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|Ab urbe condita||1838|
|Balinese saka calendar||1006–1007|
|English Regnal year||19 Will. 1 – 20 Will. 1|
|Chinese calendar||甲子年 (Wood Rat)|
3781 or 3721
— to —
乙丑年 (Wood Ox)
3782 or 3722
|- Vikram Samvat||1141–1142|
|- Shaka Samvat||1006–1007|
|- Kali Yuga||4185–4186|
|Japanese calendar||Ōtoku 2|
|Minguo calendar||827 before ROC|
|Seleucid era||1396/1397 AG|
|Thai solar calendar||1627–1628|
1211 or 830 or 58
— to —
1212 or 831 or 59
|Wikimedia Commons has media related to 1085.|
- May 25 – King Alfonso VI (the Brave) recaptures Toledo from the Moors and occupies other cities such as Madrid and Talavera (including the castle of Aledo). Alfonso moves his capital to Toledo and consolidates his power between Sistema Central and the Tagus River, from where he launches more attacks against the taifas of Córdoba, Seville, Badajoz and Granada (modern Spain).
- Summer – Robert Guiscard heads for the Ionian Islands despite epidemic among troops on Corfu. His son, Roger Borsa, lands on Cephalonia but Guiscard falls sick as his ship approaches the northernmost headland and is carried ashore, where he dies of fever (on July 17).
- Emperor Henry IV declares the Peace of God in all the imperial territories of the Holy Roman Empire to quell any sedition.
- June 15 – Vratislaus II, a son of Duke Bretislav I, becomes the first king of Bohemia and is elevated 'for life' by Henry IV.
- Katedralskolan in Lund (modern Sweden), the oldest school in Scandinavia, is founded by King Canute IV of Denmark.
- The Domesday survey is commissioned by King William I (the Conqueror), apparently prompted by the abortive invasion of Canute IV, to ensure proper taxation and levies.
- April 1 – Emperor Zhe Zong ascends the throne at the age of 8 under the supervision of his grandmother, Grand Empress Dowager Gao. She cancels the reform policy of Chancellor Wang Anshi.
- The output of copper currency for the Chinese Song Dynasty reaches 6 billion coins a year, prompting the Chinese government to adopt the world's first paper-printed money later in the 1120s.
- September 19 – Maria Komnene, Byzantine princess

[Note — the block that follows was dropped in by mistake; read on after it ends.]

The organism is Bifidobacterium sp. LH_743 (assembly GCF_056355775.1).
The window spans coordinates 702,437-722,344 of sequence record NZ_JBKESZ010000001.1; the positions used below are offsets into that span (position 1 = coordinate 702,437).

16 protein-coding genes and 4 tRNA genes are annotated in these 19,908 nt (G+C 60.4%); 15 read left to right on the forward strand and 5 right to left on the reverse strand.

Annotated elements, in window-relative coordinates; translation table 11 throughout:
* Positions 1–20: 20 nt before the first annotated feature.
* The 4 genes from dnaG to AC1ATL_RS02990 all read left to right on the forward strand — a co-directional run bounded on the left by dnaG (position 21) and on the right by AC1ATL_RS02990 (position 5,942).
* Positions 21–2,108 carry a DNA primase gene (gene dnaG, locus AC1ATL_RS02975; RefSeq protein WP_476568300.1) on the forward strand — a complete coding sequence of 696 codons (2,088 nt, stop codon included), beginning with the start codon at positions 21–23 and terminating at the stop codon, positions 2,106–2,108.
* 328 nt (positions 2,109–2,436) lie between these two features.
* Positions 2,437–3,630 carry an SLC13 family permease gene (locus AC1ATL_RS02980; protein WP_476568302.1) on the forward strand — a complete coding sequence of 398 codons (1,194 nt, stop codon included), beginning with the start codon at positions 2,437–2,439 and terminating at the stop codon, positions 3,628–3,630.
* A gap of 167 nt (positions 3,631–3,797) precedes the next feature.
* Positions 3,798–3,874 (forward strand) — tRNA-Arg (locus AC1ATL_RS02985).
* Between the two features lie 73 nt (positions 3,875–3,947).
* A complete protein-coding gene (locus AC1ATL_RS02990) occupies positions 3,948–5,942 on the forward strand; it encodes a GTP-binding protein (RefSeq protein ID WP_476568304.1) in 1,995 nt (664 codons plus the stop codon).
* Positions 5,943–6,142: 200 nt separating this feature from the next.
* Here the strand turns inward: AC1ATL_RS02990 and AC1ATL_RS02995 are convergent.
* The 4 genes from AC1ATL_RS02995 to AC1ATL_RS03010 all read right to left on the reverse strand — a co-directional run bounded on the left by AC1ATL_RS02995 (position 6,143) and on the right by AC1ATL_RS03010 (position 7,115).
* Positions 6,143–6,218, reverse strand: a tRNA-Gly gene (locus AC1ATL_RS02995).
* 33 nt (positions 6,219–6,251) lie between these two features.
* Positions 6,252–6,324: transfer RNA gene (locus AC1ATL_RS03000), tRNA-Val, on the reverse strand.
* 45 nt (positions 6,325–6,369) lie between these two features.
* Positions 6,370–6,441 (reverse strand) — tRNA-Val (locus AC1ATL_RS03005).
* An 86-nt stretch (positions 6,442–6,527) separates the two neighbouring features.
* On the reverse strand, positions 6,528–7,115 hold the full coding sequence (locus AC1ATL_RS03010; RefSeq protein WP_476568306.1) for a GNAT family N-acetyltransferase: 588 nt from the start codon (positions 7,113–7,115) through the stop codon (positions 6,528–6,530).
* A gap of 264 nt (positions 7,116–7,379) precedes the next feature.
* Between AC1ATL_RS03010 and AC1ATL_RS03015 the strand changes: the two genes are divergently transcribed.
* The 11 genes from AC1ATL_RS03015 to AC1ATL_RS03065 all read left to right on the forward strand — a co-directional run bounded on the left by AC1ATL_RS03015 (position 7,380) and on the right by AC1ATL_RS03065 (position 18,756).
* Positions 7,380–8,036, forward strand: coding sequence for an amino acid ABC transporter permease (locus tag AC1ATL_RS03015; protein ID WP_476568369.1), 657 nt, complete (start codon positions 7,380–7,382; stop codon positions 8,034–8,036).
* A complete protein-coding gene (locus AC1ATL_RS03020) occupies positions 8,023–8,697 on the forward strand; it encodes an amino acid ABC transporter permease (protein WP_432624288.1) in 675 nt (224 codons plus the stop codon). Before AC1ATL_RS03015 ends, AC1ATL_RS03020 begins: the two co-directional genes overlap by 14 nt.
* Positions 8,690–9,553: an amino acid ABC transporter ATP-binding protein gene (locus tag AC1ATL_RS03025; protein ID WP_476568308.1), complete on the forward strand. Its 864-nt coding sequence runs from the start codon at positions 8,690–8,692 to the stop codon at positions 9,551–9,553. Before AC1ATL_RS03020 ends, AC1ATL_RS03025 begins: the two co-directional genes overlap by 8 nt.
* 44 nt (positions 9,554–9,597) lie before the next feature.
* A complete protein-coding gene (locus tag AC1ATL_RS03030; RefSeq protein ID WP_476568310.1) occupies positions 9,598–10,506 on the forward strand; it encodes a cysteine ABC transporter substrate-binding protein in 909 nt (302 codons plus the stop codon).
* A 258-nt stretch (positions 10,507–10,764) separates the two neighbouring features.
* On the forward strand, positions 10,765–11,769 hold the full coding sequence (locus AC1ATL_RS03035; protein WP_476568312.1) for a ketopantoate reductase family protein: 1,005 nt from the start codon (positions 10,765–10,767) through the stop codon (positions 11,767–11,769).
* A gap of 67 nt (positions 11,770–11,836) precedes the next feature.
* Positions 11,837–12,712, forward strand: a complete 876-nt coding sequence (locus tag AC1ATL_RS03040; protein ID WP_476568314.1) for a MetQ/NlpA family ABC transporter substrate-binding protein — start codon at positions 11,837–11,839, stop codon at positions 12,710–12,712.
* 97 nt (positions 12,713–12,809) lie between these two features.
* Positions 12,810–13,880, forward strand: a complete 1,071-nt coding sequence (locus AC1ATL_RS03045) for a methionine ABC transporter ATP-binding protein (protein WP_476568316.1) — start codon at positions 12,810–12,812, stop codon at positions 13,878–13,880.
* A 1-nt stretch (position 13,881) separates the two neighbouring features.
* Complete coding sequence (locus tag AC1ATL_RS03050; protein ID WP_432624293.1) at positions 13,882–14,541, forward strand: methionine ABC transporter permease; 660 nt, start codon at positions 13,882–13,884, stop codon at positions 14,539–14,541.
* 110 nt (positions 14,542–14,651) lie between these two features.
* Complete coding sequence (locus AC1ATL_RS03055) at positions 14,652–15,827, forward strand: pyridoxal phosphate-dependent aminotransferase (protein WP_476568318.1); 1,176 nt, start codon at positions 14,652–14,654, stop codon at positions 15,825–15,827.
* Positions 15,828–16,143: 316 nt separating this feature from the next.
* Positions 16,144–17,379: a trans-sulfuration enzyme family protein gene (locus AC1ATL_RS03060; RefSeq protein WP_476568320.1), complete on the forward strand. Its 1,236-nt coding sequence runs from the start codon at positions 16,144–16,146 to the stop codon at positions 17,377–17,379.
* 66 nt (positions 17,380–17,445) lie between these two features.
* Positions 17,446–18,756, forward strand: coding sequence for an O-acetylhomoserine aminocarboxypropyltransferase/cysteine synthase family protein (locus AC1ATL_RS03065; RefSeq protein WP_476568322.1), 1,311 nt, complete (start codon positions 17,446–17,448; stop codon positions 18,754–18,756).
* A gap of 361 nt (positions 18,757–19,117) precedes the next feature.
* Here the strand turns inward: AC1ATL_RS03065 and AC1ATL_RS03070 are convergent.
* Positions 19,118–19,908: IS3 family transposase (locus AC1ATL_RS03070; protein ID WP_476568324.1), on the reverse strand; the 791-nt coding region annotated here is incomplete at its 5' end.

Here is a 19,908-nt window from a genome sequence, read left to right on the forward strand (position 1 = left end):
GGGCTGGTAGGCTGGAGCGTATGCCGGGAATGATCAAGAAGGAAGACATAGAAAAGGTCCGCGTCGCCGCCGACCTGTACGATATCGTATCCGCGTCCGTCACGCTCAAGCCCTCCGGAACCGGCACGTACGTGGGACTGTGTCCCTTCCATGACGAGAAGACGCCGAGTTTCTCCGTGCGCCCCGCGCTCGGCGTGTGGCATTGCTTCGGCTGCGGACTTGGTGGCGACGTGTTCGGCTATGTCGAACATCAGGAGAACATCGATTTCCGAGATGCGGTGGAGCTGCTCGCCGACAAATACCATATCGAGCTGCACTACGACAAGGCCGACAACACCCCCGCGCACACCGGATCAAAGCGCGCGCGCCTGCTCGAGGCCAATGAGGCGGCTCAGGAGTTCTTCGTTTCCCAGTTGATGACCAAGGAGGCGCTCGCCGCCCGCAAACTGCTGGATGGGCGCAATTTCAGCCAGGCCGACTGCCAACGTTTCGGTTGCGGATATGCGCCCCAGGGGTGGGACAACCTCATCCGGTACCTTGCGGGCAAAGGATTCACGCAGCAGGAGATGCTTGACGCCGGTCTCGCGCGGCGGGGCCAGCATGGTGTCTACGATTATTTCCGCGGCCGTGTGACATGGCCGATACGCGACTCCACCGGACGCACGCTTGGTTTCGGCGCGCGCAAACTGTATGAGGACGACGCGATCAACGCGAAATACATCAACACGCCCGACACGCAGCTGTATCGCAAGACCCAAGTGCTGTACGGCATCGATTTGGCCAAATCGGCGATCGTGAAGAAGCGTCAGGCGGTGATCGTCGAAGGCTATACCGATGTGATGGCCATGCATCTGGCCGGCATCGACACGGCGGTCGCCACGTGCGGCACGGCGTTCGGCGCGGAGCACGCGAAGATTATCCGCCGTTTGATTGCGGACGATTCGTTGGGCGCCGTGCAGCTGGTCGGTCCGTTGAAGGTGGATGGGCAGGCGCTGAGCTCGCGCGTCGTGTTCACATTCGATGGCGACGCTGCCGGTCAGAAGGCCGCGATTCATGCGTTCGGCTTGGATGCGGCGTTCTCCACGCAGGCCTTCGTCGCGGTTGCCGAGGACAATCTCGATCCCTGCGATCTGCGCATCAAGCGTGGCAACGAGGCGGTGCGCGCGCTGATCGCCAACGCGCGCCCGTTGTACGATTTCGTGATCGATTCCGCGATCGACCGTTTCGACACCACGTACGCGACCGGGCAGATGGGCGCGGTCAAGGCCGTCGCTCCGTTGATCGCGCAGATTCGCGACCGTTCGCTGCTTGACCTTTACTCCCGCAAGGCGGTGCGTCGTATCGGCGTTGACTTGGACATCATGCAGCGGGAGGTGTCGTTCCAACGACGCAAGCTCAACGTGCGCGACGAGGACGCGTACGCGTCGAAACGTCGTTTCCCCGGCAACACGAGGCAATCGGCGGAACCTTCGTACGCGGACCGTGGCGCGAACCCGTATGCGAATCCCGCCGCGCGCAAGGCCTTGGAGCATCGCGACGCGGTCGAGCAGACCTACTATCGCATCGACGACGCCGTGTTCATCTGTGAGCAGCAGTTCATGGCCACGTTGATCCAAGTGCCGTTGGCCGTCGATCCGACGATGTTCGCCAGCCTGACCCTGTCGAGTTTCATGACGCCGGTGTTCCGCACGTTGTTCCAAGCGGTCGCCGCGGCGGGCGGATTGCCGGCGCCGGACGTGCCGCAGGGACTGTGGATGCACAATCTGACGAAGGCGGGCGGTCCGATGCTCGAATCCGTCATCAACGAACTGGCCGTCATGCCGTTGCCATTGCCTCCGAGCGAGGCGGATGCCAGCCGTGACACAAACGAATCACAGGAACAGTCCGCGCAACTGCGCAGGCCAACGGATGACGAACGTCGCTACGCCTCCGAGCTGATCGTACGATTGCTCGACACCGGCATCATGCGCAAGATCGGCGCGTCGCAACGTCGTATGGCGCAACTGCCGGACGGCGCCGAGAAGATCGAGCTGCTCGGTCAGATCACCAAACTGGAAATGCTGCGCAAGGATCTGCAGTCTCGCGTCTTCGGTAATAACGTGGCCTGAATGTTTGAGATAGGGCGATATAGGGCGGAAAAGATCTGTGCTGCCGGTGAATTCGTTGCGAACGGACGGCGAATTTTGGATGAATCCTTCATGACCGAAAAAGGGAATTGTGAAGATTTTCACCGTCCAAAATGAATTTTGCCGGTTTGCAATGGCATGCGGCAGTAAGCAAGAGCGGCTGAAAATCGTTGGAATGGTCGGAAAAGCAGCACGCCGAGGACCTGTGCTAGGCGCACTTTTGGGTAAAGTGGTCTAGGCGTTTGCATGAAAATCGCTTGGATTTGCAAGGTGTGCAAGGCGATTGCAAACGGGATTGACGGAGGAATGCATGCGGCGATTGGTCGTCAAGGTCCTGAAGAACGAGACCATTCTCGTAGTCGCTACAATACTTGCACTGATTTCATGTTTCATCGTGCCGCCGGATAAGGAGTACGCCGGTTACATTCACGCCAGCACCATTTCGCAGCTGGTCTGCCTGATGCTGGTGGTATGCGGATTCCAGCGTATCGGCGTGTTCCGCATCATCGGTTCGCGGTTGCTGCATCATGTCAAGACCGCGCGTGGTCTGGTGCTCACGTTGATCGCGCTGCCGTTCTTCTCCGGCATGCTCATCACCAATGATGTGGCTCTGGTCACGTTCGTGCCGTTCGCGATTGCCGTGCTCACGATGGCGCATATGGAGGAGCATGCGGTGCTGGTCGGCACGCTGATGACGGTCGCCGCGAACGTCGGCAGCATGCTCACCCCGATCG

- Ahmad Sanjar, Seljuk ruler of Khorasan (approximate date)
- Alberich of Reims, archbishop of Bourges (approximate date)
- Avempace, Andalusian polymath and philosopher (d. 1138)
- Constantine Komnenos, Byzantine aristocrat (approximate date)
- Elizabeth of Vermandois, English countess (approximate date)
- Floris II (the Fat), count of Holland (approximate date)
- Imad ad-Din Zengi, Seljuk ruler of Mosul (approximate date)
- Meginhard I, count of Sponheim (approximate date)
- Otto II (the Black), Moravian prince (approximate date)
- Ralph I (or Raoul), count of Vermandois (approximate date)
- Robert fitz Martin, Norman knight and nobleman (d. 1159)
- Stephen of Obazine, French priest and hermit (d. 1154)
- Waleran II, duke of Lower Lorraine (approximate date)
- William of Montevergine, Italian monk and abbot (d. 1142)
- William the Simple, French nobleman (approximate date)
- Zhang Zeduan, Chinese landscape painter (d. 1145)
- Zhu Bian, Chinese diplomat, poet and writer (d. 1144)
- January 3 – Williram of Ebersberg, German abbot
- April 1 – Shen Zong, emperor of the Song Dynasty (b. 1048)
- May 25 – Gregory VII, pope of the Catholic Church
- May 27 – Gundred (or Gundreda), English noblewoman
- June 19 – Vitalis of Bernay, Norman monk and abbot
- July 17 – Robert Guiscard, Norman warrior and nobleman
- August 19 – Al-Juwayni, Persian scholar and imam (b. 1028)
- September 20 – Hermann II, German nobleman (b. 1049)
- Alfanus I (or Alfano), Italian physician and archbishop
- Al-Lakhmi, Fatimid scholar, jurist and writer (b. 1006)
- Cheng Hao, Chinese neo-Confucian philosopher (b. 1032)
- Maitripada, Indian Buddhist philosopher (b. 1007)
- Osbern Giffard, Norman nobleman (approximate date)
- Wang Gui, Chinese official and chancellor (b. 1019)
- Yūsuf Balasaguni, Karakhanid statesman (b. 1019)
- "Domesday Book". www.nationalarchives.gov.uk. Retrieved April 25, 2018.
- "British History in depth: The Domesday Book". BBC - History. Retrieved April 25, 2018.
- Connell, Charles W. (2016). Popular Opinion in the Middle Ages: Channeling Public Ideas and Attitudes. Walter de Gruyter GmbH & Co KG. p. 105. ISBN 9783110432176.